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You can also play games on the tablets for about a dollar

Applebee's thinks waiting for the check at a restaurant is much like being held hostage, and it wants to change that by deploying tablets at every table. 

According to USA Today, casual dining chain Applebee's is planning to put tablets at each of its tables throughout all 1,865 locations nationally by the end of 2014. 

More specifically, Applebee's is rolling out 100,000 tablets total. The tablets will be provided by hardware and software provider E la Carte, and they will have 7-inch screens.

The idea behind the tablet deployment is to engage with customers in a way that's easy and convenient for them. For instance, if a customer wants to pay the bill and doesn't feel like waiting for the waiter/waitress, they can use the tablet to do so. 

"Who hasn't felt like they've been held hostage waiting for a check to arrive?" said Mike Archer, president of Applebee's.

The tablets can also be used to order additional food like appetizers and desserts. However, it won't be a full menu, and it won't replace existing menus. It will simply help with ordering any extras the customer might want while a waiter or waitress continues to take meal orders. 

In fact, Archer said that certain Applebee's restaurants that are testing the devices have seen increased appetizer and dessert sales. 

Applebee's is also looking to gain some tech cred with the younger generations by offering these tablets. In addition to ordering food and paying the bill, the tablets offer games customers can play for about a dollar.

The restaurant chain isn't too worried about tablet theft, either. Once these devices leave the restaurant, they're pretty much useless. 

Chili's, another casual dining chain, recently deployed tablets as well. It plans to cover 800 restaurants by the middle of next year.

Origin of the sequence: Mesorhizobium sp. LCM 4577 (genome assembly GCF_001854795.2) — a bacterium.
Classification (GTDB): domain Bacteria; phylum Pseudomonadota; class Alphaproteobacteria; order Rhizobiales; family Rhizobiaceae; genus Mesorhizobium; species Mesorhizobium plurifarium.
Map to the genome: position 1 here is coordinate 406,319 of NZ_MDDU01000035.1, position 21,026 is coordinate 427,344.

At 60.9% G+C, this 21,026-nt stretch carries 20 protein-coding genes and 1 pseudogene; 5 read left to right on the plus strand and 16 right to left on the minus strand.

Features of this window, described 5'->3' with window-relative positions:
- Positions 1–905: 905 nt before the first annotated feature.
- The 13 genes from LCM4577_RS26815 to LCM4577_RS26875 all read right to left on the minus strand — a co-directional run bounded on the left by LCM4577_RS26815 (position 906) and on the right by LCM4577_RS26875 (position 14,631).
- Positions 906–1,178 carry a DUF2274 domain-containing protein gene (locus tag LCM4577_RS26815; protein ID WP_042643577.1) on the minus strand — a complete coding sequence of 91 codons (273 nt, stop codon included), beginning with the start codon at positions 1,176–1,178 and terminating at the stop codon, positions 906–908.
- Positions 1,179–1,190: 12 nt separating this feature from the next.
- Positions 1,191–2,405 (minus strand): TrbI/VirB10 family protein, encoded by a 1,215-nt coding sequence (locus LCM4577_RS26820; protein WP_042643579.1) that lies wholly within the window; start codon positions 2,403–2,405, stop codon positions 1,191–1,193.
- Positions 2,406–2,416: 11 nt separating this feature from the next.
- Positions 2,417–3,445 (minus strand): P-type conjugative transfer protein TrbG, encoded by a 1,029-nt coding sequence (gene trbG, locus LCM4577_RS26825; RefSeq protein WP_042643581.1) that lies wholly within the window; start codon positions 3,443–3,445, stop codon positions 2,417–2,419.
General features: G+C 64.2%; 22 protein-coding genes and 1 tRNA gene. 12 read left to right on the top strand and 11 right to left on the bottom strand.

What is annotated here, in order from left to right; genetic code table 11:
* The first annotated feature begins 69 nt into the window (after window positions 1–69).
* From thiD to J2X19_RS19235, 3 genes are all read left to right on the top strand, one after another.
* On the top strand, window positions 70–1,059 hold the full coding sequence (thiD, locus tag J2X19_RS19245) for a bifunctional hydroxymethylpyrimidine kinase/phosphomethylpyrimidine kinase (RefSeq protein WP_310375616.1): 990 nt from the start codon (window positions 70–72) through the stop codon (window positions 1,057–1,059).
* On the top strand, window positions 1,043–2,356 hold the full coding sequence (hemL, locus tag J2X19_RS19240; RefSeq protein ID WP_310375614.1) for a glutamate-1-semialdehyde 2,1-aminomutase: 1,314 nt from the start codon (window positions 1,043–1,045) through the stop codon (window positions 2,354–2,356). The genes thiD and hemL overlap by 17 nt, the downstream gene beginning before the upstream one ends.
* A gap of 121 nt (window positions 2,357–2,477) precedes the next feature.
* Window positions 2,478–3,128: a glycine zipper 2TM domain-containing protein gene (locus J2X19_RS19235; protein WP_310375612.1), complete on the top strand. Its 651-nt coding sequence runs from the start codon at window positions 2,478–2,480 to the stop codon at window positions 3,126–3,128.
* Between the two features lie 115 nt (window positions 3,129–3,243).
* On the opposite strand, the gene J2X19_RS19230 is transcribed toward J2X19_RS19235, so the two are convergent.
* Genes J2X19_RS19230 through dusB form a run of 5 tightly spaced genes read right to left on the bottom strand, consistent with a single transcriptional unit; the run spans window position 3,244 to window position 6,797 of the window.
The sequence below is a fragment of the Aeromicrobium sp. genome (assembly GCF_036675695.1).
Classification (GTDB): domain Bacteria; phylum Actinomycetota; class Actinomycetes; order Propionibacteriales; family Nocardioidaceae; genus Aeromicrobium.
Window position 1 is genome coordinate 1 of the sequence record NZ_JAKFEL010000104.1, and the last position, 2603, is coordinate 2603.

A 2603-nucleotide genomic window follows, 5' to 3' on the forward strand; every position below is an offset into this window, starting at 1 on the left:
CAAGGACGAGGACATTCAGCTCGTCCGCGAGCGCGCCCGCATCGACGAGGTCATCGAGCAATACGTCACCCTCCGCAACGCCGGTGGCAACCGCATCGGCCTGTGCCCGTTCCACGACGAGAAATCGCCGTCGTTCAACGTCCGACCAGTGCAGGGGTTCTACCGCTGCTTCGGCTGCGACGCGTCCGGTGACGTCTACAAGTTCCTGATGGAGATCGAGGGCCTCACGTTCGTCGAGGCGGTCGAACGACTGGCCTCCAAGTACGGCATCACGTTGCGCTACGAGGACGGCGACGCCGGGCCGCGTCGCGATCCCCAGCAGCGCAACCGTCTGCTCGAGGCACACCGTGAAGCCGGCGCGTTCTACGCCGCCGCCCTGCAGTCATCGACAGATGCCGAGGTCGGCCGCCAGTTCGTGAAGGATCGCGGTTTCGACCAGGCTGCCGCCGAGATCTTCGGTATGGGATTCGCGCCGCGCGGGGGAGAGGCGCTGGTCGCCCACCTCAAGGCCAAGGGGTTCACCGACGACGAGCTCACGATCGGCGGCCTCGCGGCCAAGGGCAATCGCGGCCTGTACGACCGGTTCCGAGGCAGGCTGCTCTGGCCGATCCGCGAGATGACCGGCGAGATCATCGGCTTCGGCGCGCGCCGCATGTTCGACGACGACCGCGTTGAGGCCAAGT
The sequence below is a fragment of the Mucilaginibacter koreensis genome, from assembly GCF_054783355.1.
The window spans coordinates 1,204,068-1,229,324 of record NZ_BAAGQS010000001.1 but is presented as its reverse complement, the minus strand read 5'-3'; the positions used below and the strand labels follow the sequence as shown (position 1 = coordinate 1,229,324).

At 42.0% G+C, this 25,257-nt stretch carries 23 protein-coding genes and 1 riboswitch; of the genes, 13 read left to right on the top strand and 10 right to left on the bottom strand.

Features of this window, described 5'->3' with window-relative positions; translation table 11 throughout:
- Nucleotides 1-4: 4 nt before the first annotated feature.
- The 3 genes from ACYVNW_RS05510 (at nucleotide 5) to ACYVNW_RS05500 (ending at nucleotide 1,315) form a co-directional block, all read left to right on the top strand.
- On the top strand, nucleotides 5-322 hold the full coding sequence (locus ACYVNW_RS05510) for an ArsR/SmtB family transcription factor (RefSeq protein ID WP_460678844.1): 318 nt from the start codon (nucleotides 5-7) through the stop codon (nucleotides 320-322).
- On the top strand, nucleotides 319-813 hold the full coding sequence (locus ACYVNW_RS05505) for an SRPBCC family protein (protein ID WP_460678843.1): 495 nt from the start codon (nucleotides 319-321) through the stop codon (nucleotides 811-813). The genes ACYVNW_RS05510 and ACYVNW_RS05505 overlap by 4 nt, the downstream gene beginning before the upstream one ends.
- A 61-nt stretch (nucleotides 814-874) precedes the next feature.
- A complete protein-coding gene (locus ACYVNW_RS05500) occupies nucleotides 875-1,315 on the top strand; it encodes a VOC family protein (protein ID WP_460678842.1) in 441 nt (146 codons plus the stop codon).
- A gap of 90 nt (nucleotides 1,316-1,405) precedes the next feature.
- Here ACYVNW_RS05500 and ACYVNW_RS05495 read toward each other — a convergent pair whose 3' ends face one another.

Source: USA Today

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RE: More of a cultural problem
By Solandri on 12/4/2013 3:37:47 PM , Rating: 2
Why is that silly?

Because it serves no functional purpose. Someone at some point in time decided that they shouldn't be bothered with the check until after the meal was over. They let their ego override procedural efficiency ("others should wait for me"). And somehow this has become ingrained as "normal" in American culture.

If it weren't causing problems, then I'd have no issue with it. But because people complain about having to wait for the check, it is obviously causing problems. When that happens, you need to re-evaluate the custom to see if the benefit is actually worth the price. Is the ego trip from not being disturbed during your meal really worth having to wait at the end for your check?

Different cultures have different rules and behaviors. Why is it that whenever cultures are discussed, it's ALWAYS the American one who's "wrong", no matter what the issue?

I have no problem with functional rules and behaviors. I also have no problem with functionless rules and behaviors if they don't cause problems.

I do have a problem with functionless rules and behaviors which cause problems. This is irrespective of whether it's American, European, or Asian. I could point out dozens of stupid Asian customs too. This one just happened to be American, and I offered the Asian perspective as a counterpoint to demonstrate that no functionality is lost by ditching this silly custom.

RE: More of a cultural problem
By Reclaimer77 on 12/4/2013 11:38:59 PM , Rating: 2
As someone who has experience in the food service industry, can I offer a viewpoint?

The reason people are complaining about waiting for the check isn't because of any cultural tradition. It's because the server is being inattentive. For whatever reason, you're not getting good service.

If he/she brought the check earlier it wouldn't matter. Because you would still be sitting there, waiting for he/she to pick up your bank card and process the payment anyway, wondering where the HELL your server went off too.

This is why there are general rules regarding how many tables a server should have at once. 4-6 max, and for fine dining never more than two at a time. This ensures the server has adequate time to be attentive to all his/her customers needs.

Unless you're honestly suggesting the check be brought at the absolute earliest possible moment. Which is frankly absurd and unnecessary and gives the impression the server is in some huge rush.

I believe you're applying an unrealistic logistical approach to dining out in order to slant the argument in your favor. Procedural efficiency? You're going out to eat, not filing papers...

Is the ego trip from not being disturbed during your meal really worth having to wait at the end for your check?

Well lets be clear, this is a rare occurrence. Not the norm. I eat out as much as anyone, and I can probably count on one hand the times I've had to wait a long time to get my check.

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